Merivale opens Little Felix cocktail bar

13 August, 2019 by
Hospitality Magazine

Merivale’s has opened a new French-style cocktail bar on Ash Street, offering 1920s Parisian vibes in Sydney’s CBD. Little Felix is the latest addition to Ivy’s dining precinct and first phase of its evolution.

Ernest Hemmingway and Zelda Fitzgerald would have been at home among the dark, moody interiors of the venue, with modern-day guests invited to loose track of time over Champagne and libations mixed by a  bartending team cherrypicked from the group’s best cocktail bars.

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Drinks have taken their cues from what would have been served to Hemingway and co; simple, beautiful cocktails that avoid too many twists or tricks and accent the experience, rather than power it.

“We have taken the well-known classic cocktails from the great Parisian bars and hotels of the early 20th century, and gently refreshed them to make drinks relevant today,” says group bars manager Sam Egerton. “Embracing provenance as a guide for these developments, we used French liquors as modifiers to the tried and tested recipes.”

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The result is an eight-strong line-up of cocktails that are just one step away from the original version, still recognisable and delivered with a restrained but elegant execution.

“The French 75, for example, is a classic cocktail of gin, citrus and champagne. At Little Felix, we’ve used Chandon blanc de blancs and Farigoule de Forcalquier, a thyme liqueur, and called it Paris Meridian after the line that ran through the Paris Observatory,” says Egerton. “Our Sidecar, a cocktail that is said to have been invented for an American army captain and first made at The Ritz Hotel, uses Hennessy VS, Cointreau, lemon juice, Le Birlou and finished with Armagnac, is affectionately named Le Ricain, a French nickname for Americans”.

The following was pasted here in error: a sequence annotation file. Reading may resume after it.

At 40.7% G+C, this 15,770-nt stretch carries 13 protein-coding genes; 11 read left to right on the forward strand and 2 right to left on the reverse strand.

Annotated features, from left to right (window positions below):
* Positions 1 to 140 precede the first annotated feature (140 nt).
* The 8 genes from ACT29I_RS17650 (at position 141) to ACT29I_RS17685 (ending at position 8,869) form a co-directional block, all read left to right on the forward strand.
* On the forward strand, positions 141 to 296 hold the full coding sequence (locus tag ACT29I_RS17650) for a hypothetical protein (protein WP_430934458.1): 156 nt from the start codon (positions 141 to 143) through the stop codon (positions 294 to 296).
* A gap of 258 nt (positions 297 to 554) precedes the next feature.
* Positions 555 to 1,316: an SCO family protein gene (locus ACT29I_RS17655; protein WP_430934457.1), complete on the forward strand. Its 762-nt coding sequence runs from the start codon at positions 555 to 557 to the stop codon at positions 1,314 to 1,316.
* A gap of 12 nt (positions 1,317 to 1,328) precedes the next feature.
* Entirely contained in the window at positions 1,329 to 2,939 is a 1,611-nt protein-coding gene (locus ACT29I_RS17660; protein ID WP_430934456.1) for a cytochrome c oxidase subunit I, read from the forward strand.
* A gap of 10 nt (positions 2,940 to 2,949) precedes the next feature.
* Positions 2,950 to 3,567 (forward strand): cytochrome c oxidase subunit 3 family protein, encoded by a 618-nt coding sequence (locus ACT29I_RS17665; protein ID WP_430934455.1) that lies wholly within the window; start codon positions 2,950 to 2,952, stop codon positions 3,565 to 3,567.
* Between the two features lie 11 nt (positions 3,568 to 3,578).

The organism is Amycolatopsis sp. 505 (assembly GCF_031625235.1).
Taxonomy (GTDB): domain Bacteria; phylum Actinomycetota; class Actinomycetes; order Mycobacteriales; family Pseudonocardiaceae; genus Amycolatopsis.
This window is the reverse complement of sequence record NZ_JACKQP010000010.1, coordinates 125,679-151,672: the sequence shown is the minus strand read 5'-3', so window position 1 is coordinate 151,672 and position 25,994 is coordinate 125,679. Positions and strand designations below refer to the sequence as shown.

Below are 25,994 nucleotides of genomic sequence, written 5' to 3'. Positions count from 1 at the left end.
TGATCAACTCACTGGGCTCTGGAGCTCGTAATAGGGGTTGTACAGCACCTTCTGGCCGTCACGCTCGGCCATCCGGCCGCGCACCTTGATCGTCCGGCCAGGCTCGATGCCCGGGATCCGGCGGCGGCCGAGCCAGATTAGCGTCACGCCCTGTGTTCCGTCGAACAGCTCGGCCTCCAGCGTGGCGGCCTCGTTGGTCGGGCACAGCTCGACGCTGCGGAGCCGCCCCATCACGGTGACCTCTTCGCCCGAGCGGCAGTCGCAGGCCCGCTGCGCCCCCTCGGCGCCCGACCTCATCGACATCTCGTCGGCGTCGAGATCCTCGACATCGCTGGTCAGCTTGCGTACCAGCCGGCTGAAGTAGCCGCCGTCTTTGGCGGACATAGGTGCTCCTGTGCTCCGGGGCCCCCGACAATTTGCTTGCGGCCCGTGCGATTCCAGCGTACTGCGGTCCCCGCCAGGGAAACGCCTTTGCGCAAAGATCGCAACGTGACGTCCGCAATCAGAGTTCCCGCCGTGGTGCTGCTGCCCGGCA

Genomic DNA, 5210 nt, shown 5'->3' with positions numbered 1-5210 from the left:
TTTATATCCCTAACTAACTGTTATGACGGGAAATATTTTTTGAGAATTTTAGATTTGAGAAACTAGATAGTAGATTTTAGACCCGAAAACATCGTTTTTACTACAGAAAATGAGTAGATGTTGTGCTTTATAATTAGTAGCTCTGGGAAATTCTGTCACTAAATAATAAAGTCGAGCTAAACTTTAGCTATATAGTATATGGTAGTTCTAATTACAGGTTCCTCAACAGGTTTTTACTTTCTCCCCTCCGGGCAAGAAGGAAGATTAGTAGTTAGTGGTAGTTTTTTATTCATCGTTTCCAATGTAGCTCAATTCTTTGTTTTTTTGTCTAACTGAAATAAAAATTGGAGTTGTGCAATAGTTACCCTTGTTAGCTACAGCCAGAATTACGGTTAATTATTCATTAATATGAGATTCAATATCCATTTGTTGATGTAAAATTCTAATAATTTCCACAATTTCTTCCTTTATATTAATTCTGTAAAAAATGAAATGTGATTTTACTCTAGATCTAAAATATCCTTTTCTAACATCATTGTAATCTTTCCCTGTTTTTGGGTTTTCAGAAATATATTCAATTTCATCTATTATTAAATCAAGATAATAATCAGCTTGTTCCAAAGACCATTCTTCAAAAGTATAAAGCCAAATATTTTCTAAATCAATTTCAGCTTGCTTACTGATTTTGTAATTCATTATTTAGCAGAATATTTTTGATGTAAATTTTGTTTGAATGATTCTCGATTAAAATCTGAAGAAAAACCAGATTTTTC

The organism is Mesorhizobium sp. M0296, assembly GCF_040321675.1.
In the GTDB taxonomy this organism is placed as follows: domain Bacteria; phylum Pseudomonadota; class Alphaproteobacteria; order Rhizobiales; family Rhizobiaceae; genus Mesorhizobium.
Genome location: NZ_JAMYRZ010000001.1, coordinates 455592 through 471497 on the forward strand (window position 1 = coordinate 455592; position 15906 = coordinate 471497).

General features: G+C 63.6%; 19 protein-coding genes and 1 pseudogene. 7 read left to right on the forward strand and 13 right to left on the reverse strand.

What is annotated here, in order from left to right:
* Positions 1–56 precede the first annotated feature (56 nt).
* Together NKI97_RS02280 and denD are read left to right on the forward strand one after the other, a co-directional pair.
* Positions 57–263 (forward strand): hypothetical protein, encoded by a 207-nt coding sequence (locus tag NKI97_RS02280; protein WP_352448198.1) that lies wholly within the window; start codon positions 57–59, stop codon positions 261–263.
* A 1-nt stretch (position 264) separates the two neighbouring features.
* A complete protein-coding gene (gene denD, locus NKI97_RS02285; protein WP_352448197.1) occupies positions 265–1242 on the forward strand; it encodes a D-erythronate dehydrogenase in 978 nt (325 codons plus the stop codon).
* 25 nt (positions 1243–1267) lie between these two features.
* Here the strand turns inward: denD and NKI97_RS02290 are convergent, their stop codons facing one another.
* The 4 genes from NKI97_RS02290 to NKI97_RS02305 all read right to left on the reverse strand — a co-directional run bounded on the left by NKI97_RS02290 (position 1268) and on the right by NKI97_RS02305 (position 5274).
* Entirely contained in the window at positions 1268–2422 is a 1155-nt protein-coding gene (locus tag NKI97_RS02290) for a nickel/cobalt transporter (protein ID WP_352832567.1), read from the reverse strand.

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Sommeliers MS Franck Moreau and Jean-Charles Mahe have curated the wine list. Wine and champagne served by the glass are poured by magnum and housed in a custom-built fridge next to the bar. The choose is about more than the theatrical flourish — magnums influence taste, adding more finesse and greater maturation.

“Whilst a magnum contains twice the volume of a standard bottle, its neck size and air content remain the same,” explains Moreau. “This allows the wine to mature slowly, creating great nuances and more complex flavours.”

Back vintages from the extensive wine list at neighbouring Felix will also be available for guests to choose from.

To complement the French wine list, Felix’s head chef Nathan Johnson has designed a simple, elegant menu of charcuterie, cheese and tartines.

Designed as a collaboration between Justin and Bettina Hemmes, leading design firm ACME and stylist Amanda Talbot, Little Felix is the first of four new bars and eateries to open in the Ivy laneways this year. The expansion is a part of Justin Hemmes’ vision to reinvigorate Sydney’s status as a world-class metropolis and create a neighbourhood of around-the-clock hospitality.

Coinciding with the opening of George Street’s multi-million-dollar pedestrianisation and the City of Sydney’s push for a 24-hour CBD, Ivy will also see the launch of a Middle Eastern concept on George Street and a Totti’s-inspired Italian eatery and bar on Palings Lane later this year.